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Postby LxBeast » Fri Nov 04, 2005 4:33 pm

IceCube wrote:Hmmm, almost sounds like it was a good idea not to get into newsgroups, but I know LX will have a fit over me saying that :lol:


As long as downloading for personal use remains legal, I will keep bitchin'. :P

Anyway, another awesome article Nick! :D

According to the information received, the Business Software Alliance and the BPI are amongst many requesting such information


Lovely, nice to know they care about what I get up to. :)
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Postby bitz » Fri Nov 04, 2005 5:14 pm

Looks like the uk will likely be one of the first areas with internet users migrating on mass to the i2p network. :shock:

Soon afterwards would be users in the us.

Of course it is completely up to the users, they have the choice to migrate or not.

Like kazaa, many people will stubbornly remain behind and put up with being logged and spied on.
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Postby napho » Fri Nov 04, 2005 5:44 pm

fernandose wrote:
got a shock when they mentioned about newsgroup headers :shock:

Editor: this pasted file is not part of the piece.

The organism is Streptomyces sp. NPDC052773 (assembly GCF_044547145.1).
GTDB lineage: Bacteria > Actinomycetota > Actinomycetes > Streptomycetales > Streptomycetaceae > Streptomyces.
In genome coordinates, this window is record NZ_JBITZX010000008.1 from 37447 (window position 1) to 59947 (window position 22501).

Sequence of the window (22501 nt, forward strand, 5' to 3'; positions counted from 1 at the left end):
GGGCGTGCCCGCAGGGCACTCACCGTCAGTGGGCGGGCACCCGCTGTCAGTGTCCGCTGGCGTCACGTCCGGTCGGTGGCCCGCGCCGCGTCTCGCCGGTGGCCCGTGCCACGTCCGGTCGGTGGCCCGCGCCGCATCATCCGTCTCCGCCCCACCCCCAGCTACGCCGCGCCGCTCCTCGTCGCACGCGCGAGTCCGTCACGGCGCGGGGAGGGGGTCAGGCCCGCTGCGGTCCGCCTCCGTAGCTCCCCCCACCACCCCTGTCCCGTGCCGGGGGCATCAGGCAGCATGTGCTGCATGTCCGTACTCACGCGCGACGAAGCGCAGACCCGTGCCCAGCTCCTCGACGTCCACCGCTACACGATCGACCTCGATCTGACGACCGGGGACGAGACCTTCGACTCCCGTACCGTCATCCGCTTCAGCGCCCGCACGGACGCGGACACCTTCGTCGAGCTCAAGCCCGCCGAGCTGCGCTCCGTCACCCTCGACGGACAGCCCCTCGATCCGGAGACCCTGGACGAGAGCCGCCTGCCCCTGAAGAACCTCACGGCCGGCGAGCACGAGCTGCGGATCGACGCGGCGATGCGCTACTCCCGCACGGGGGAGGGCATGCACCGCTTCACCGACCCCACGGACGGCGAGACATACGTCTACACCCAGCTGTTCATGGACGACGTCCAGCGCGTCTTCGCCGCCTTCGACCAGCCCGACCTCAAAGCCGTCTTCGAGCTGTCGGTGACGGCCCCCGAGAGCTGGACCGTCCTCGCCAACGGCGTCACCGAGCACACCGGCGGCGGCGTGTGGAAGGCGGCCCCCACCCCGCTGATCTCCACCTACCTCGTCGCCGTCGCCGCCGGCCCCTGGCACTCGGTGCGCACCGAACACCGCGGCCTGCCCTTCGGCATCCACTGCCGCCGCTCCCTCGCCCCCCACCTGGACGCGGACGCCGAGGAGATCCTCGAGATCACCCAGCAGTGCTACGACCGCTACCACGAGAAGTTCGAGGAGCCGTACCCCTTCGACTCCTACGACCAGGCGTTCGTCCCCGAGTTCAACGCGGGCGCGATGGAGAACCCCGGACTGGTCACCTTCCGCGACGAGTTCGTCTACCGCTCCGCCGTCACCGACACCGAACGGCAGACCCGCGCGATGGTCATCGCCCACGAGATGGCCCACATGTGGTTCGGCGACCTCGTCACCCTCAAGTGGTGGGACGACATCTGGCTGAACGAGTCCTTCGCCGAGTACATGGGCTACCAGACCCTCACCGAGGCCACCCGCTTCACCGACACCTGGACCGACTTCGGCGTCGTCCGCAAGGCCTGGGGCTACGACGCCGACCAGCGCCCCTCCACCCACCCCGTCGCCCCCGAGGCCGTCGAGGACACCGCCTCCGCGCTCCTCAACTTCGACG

I sense an overwhelming guilt in you. Think of all the unsuspecting noobies that you've enticed into Usenet. Fernandose's Honeypot perhaps? It might not be a coincidence that all of a sudden you've bought a Jaguar XK, not to mention your 20 room house in the country just outside of London. :evil: :wink:
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Postby Anonymous » Fri Nov 04, 2005 5:50 pm

zbeast wrote:I dont like it but today surveillance is everywhere.

Your credit card is a tracking device.
All any goverment agency has to do is make a simple
request and when and where your credit card is being used can be transmitted to them in real time.


You forgot the most obvious tracking device.

Your cell phone.

They use them to assasinate people in Afghanistan and Iraq. Locate the phone and send a missile at it.
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Postby Nick » Fri Nov 04, 2005 7:31 pm

The quotes in the article were mostly taken from answers to written questions, and you can be sure on the accuracy throughout, including the comments regarding newsgroups.

I travel quite a bit, so I'll have to think about the UK security specifc issues. My first thoughts are:

1. They know you're in the country or where you are from your passport
2. They know what you're earning in the UK from either tax or national insurance data (more reliable, as they collect 6.75% on gross)
3. They know what you owe from credit checks and where you spend (from credit checks and loyalty cards)
4. They know the value of where you live from national records (provided to land registry when you buy your property by your solicitor)
5. They know what car you drive (DVLA records in UK)